Located in the remote south-east of Senegal, in the vicinity of the green hills of Fouta Djalon and 20 km from Kédougou, you will find Iwol. It is one of the most beautiful and picturesque villages in all of Senegal.
Iwol is home to the Bedik, an ethnic minority of Mandingo origin. She came from Mali and arrived in that region escaping a tribal war. Iwol with its 500 inhabitants could be considered the capital of the Bedik country.
There are 4 families
- the Keitas who are the village chief
- The Camaras and the Saouras who organize the festivities
- and the Sadiakus who keep the traditions.
From the village of Fula d’Ibel there is a steep hike to Iwol. The pretty path that climbs into the mountain offers a panoramic landscape of the entire valley and the mountains of Fouta Djalon in Guinea Conakry. Nowadays, this path is mainly used by tourists.
The Iwol Village
To visit Iwol, it is necessary to ask the village chief and pay 1,000 FCA per person. At Ibel, we were advised to buy sweets to offer once we arrived in Iwol. And sincerely on this occasion, we think it was a good thing to buy them.
Once in Iwol we found the village almost empty, most of the people were working in agricultural tasks. It was cereal season. One of the few women in the village was preparing a large pot of local beer for the next cereal harvest party.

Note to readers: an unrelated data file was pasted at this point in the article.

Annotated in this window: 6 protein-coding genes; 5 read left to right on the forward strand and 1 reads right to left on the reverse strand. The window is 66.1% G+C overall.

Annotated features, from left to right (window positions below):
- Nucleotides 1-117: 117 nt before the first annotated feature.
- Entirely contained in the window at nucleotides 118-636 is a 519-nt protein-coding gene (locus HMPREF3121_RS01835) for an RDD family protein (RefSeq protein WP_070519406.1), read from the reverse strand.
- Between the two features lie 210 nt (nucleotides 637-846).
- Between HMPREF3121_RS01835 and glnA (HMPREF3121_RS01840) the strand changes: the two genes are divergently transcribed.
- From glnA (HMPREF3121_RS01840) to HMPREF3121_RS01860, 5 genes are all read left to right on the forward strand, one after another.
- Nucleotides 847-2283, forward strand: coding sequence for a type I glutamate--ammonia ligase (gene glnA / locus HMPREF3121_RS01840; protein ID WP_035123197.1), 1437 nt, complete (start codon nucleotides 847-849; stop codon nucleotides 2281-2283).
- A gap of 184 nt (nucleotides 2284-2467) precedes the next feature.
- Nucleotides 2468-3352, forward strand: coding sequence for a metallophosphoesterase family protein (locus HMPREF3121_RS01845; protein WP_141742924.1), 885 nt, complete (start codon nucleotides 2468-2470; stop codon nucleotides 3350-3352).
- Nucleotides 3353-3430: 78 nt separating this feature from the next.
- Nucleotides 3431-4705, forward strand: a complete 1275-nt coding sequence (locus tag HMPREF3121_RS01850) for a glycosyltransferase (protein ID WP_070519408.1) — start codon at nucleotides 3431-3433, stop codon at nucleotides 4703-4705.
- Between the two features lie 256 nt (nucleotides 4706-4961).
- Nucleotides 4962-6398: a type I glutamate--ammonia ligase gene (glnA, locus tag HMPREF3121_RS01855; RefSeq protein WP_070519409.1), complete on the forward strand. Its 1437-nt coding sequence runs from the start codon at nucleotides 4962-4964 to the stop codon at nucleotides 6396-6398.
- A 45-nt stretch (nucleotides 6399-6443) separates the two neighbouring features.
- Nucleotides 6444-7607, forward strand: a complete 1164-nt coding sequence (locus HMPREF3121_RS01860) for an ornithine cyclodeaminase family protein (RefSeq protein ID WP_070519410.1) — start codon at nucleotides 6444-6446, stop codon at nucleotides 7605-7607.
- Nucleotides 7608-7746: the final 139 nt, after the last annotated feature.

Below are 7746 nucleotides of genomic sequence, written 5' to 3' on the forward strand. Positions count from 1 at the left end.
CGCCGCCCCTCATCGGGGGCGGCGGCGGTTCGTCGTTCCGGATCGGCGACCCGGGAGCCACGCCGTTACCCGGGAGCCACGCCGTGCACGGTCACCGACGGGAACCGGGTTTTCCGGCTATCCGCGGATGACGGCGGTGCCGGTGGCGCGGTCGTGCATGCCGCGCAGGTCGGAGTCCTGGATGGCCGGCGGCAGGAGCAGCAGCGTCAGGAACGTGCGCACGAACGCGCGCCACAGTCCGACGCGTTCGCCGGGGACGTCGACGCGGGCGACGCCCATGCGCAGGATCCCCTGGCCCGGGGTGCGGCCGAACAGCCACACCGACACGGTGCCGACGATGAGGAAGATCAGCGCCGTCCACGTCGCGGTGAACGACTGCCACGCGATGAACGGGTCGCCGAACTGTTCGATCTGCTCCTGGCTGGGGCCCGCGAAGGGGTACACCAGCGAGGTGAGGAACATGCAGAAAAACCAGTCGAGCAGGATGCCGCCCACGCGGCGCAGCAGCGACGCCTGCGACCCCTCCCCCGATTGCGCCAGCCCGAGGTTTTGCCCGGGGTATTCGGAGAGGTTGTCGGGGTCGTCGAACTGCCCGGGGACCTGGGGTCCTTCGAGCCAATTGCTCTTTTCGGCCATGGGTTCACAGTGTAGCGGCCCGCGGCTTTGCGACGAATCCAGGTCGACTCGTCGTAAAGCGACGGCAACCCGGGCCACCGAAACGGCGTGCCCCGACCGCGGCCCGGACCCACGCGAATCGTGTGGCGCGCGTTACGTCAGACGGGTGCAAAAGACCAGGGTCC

After drinking palm wine in a calabash and visiting the rest of the village with its huge sacred baobab. It is considered one of the largest in Senegal. Under a hot sun, we went down to Ibel and took the bike back to the waterfalls of Dindefelo and enjoy the refreshing waters.
The 30 km to Dindefelo pass through a red road reserved for motorcycles and 4×4 vehicles (October). After a nice hike of 2 km inside the forest, we had already arrived from the village.
The waterfalls of Dindefelo are undoubtedly a truly extraordinary natural place. The waterfall is in a huge stony and circular wall and forms a deep pool of transparent blue water suitable for swimming where to relax and cool off.